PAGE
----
TAIPEI — Louis Vuitton opens today its spacious Taipei 101 Maison, its largest store in Taiwan.
This story first appeared in the May 7, 2012 issue of WWD. Subscribe Today.
In honor of the company’s long presence on the island, the flagship was designed as a tribute to the 101st anniversary of the founding of the Republic of China, Taiwan’s official name. The French house feted the store Thursday with an Asian-inspired dinner held on the 84th floor of the tower. Louis Vuitton chairman and chief executive officer Yves Carcelle took photos with young fans and local celebrities as they waited for Hong Kong actress Maggie Cheung to make her international DJing debut.
“Taiwan was still in its little bubble 25 years ago,” said Carcelle. “Today, it’s part of a global system of Greater China.
The French fashion house entered the market here in 1983 at a time when Taiwan’s luxury market was still nascent. Today, the retail scene is flush with international name brands, but Louis Vuitton remains a favorite among locals and those who venture here on shopping trips.
“Taiwan was modern before the rest of China was modern, but at the same time, [its] tradition has been kept,” Carcelle said. He declined to disclose sales figures for the market.
The store’s grand facade features five 12-meter-high windows and openings from three sides. A white spiral staircase, anchored in the store’s atrium, links its two retail floors. Vuitton declined to give a size for the store but it covers approximately 24,902 square feet, according to a local press report. It is located on the tower’s revamped fourth floor, along with new Christian Dior and Burberry flagships. Carcelle said the new store is about three times the size of the old one.
In addition to offering full selections of the brand’s collections and accessories for men and women, the Maison offers personalized services, including the Haute Maroquinerie customization service. Inside the Peter Marino-designed VIP room, customers can design their own bag by choosing from five shapes and eight types of leather in 27 colors.
The store’s “travel room,” dedicated to luggage and travel accessories, features a compass on the floor that points in the direction of Asnières, Paris, the site of Vuitton’s family home and workshop. The Made for Travel men’s collection consists of functional clothes made for an outdoorsman, including a blazer with elbow padding and portable Windbreaker jackets. The more adventurous customer can order unique pieces from the Objets Nomades collection, including a woven leather hammock by Atelier Oï and a foldable desk by Christian Liaigre.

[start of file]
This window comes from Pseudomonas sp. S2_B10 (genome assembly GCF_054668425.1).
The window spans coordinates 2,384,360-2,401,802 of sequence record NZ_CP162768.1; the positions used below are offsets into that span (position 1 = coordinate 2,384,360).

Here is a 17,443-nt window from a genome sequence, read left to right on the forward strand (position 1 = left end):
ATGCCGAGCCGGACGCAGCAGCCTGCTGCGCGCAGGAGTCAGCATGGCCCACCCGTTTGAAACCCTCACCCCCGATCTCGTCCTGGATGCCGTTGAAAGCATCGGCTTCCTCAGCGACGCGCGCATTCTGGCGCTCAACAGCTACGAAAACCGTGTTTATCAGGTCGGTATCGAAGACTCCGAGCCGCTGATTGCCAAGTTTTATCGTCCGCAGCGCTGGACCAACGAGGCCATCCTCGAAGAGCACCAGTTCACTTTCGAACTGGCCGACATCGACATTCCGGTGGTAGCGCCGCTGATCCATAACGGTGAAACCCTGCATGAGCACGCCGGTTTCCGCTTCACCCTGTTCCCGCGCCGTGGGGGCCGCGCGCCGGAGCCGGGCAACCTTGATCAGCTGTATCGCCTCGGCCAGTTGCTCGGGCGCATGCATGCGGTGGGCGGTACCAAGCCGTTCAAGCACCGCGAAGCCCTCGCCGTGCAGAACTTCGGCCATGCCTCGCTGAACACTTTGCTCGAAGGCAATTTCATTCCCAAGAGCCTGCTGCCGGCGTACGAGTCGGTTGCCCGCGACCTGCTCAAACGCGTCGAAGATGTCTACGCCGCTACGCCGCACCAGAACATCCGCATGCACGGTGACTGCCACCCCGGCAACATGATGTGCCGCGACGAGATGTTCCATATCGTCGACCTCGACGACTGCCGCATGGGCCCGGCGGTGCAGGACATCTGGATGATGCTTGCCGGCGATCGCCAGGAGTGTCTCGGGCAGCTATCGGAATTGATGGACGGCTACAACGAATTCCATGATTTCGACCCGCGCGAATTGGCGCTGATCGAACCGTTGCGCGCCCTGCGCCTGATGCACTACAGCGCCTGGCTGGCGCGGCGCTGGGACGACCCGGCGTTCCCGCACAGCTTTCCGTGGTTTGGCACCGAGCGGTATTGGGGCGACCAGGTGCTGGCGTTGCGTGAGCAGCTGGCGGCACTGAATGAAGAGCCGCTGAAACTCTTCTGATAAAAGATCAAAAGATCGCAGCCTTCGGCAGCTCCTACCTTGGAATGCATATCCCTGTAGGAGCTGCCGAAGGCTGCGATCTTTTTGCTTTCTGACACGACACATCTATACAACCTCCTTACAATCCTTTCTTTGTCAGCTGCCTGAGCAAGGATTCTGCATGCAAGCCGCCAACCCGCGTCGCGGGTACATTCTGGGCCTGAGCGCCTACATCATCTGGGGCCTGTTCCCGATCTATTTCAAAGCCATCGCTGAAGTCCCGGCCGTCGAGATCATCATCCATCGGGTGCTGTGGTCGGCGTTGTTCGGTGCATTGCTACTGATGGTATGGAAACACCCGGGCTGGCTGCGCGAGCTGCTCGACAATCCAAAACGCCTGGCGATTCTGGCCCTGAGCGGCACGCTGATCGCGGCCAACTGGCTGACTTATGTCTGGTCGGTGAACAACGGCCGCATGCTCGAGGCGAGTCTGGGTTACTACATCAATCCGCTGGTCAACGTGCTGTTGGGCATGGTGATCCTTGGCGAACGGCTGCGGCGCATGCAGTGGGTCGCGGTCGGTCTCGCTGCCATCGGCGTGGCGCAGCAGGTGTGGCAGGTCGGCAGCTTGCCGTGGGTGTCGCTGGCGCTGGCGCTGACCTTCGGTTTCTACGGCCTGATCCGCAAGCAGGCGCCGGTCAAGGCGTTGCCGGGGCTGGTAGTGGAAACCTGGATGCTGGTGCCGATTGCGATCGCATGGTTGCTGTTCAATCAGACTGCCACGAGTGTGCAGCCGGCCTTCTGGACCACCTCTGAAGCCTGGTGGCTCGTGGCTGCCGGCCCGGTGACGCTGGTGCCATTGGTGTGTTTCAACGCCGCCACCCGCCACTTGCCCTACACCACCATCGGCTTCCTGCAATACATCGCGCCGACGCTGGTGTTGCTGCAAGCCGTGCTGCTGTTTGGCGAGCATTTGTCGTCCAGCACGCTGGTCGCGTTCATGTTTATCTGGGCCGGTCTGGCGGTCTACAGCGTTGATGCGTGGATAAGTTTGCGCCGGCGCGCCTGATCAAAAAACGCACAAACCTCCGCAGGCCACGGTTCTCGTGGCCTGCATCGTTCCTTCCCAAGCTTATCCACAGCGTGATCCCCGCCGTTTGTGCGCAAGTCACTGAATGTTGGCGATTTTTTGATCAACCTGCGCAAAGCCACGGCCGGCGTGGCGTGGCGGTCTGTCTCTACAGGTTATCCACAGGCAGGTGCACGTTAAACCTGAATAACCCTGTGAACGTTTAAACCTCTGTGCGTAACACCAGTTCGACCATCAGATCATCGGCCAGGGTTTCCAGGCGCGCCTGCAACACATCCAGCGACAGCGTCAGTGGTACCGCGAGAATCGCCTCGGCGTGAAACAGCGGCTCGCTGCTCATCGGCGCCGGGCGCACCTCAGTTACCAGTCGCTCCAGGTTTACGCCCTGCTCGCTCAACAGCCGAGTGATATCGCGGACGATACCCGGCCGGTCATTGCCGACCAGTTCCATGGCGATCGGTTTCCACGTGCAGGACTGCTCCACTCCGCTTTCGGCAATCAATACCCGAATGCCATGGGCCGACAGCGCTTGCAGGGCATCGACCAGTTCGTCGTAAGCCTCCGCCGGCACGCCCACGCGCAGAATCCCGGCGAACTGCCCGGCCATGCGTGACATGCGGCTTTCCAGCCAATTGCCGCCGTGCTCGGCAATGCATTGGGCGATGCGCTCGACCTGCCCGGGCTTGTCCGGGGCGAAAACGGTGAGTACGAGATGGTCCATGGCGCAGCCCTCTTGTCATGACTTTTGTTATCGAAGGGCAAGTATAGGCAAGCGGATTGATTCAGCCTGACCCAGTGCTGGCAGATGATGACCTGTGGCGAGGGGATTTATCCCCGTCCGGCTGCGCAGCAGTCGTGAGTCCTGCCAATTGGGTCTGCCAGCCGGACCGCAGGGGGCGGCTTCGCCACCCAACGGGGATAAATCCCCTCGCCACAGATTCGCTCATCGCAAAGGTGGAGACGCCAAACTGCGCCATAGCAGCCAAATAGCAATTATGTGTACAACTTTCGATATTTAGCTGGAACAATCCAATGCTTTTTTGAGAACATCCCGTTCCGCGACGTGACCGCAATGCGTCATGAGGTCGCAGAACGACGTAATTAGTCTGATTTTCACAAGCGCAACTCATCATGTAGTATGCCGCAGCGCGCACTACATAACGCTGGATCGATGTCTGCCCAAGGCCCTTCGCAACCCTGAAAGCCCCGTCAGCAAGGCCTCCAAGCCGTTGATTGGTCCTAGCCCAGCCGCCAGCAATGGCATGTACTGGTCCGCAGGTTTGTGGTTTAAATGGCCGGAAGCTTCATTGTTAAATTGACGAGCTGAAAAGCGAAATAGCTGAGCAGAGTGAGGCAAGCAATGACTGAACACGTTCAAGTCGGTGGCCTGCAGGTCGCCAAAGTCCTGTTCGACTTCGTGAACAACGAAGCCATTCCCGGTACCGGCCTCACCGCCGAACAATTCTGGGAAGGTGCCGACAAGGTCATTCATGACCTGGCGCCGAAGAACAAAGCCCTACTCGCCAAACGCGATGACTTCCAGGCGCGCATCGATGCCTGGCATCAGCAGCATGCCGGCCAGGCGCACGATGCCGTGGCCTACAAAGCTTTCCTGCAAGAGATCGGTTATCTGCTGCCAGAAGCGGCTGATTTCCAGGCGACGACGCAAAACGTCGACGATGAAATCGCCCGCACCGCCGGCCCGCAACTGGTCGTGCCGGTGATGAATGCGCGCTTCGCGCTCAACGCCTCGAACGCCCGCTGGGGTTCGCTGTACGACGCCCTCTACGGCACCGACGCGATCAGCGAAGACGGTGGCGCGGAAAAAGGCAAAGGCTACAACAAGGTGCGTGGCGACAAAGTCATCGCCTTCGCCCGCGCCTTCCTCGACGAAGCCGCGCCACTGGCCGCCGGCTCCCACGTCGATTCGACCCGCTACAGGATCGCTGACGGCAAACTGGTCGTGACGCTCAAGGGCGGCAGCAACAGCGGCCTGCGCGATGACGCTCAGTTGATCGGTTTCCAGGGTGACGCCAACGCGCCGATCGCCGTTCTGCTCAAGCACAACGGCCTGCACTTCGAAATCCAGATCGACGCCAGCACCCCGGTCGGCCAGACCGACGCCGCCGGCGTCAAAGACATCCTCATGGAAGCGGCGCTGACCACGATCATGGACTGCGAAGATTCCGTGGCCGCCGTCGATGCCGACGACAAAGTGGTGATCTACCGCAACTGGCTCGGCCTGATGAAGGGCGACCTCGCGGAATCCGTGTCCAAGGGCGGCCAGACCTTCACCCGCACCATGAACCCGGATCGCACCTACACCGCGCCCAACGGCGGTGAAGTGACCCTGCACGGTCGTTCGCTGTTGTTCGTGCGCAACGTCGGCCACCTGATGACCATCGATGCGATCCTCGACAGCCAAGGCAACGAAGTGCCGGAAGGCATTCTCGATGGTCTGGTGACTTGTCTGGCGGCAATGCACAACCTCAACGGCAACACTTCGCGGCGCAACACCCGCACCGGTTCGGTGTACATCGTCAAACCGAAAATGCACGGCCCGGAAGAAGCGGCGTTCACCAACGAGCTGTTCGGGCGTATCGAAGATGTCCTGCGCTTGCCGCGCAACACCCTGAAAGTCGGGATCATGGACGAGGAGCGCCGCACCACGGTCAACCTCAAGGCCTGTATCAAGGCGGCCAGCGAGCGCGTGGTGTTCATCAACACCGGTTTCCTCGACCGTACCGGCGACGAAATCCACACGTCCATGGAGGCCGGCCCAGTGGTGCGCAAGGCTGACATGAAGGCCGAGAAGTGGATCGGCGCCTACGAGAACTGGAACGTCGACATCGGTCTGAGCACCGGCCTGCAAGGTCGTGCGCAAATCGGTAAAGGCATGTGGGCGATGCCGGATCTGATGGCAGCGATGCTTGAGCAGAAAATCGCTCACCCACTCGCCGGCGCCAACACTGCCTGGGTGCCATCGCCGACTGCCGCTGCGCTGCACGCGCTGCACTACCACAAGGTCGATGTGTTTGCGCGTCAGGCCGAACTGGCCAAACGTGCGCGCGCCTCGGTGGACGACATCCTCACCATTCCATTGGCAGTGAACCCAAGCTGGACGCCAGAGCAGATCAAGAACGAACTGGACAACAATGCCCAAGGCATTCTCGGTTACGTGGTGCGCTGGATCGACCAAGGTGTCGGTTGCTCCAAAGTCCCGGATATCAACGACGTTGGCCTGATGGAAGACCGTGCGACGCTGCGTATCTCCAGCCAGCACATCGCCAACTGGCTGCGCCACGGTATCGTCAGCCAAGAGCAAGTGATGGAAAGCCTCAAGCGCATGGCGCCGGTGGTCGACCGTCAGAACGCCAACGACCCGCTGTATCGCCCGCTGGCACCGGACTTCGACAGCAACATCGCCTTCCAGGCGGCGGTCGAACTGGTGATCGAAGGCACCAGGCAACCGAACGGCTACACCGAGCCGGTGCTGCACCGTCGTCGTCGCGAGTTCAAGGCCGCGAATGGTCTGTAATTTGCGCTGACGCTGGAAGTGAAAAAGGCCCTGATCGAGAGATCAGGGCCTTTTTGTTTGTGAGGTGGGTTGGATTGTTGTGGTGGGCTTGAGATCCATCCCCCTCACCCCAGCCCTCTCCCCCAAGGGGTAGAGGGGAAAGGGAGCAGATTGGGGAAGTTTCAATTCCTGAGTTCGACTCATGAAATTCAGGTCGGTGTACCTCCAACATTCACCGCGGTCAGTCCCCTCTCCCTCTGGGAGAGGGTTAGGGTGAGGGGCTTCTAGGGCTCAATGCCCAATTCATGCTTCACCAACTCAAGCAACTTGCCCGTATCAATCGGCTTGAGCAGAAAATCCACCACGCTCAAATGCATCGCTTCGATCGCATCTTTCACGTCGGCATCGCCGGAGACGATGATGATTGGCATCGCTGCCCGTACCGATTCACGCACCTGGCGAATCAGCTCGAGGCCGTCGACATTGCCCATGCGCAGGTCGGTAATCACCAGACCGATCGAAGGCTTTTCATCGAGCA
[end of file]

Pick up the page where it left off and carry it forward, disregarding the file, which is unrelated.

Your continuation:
An indoor Chinese-inspired terrace garden on the second floor serves as the store’s centerpiece with artwork from Asian talent including local Taiwanese artist Hsi Shih-Pin, as well as Chinese sculptor Zhan Wang and Hong Kong artist Kum Chi Keung. The space will be available to the public for special events.
As an exclusive for the store, three special-order tea trunks carrying tea sets designed by Hsiao Fan Pottery Art were made. However, each was sold for 1.7 million new Taiwan dollars, or $40,038, during a shopping preview for VIP clients prior to the store’s opening. For those left without a tea trunk, the limited-edition Tambour Disc Taipei diamond watch features a jade dial and will be sold for 2.05 million new Taiwan dollars, or $70,153.
“Here you have the best of two worlds,” Carcelle said. “You have a very nice shopping experience for locals and at the same time every tourist that comes to Taipei. It’s an incredible communication tool for the brand.”
As more and more luxury Chinese consumers broaden their horizons and travel abroad to make big purchases, Taiwan’s retail sector stands to benefit financially since the island has long been a popular shopping destination for Mainland tourists. Here, luxury goods can cost anywhere from 15 to 20 percent less, depending on the product category.
When tour groups were first allowed to travel into the country in 2008, Mainland tourists made up less than 20 percent of all visitors to Taipei 101. Today, they make up more than half of all foreign visitors, according to Michael Liu, spokesman for Taipei Financial Center Corp., the owner of Taipei 101. With the daily quota for Mainland Chinese visitors increasing from 500 to 1,000 last week and individual travel opening to more cities, Liu said the company expects to see at least a 30 percent increase in foot traffic by the end of the year. Taipei Financial Center also recently partnered with China Unionpay, China’s only domestic bank card, to offer promotional gifts to stimulate more spending at the mall.
“When they travel, they dedicate a significant part of their travel budget to shopping,” Carcelle said of traveling Chinese consumers. “They are not looking to the cheapest product to get as a souvenir. Mainland shoppers are real shoppers.”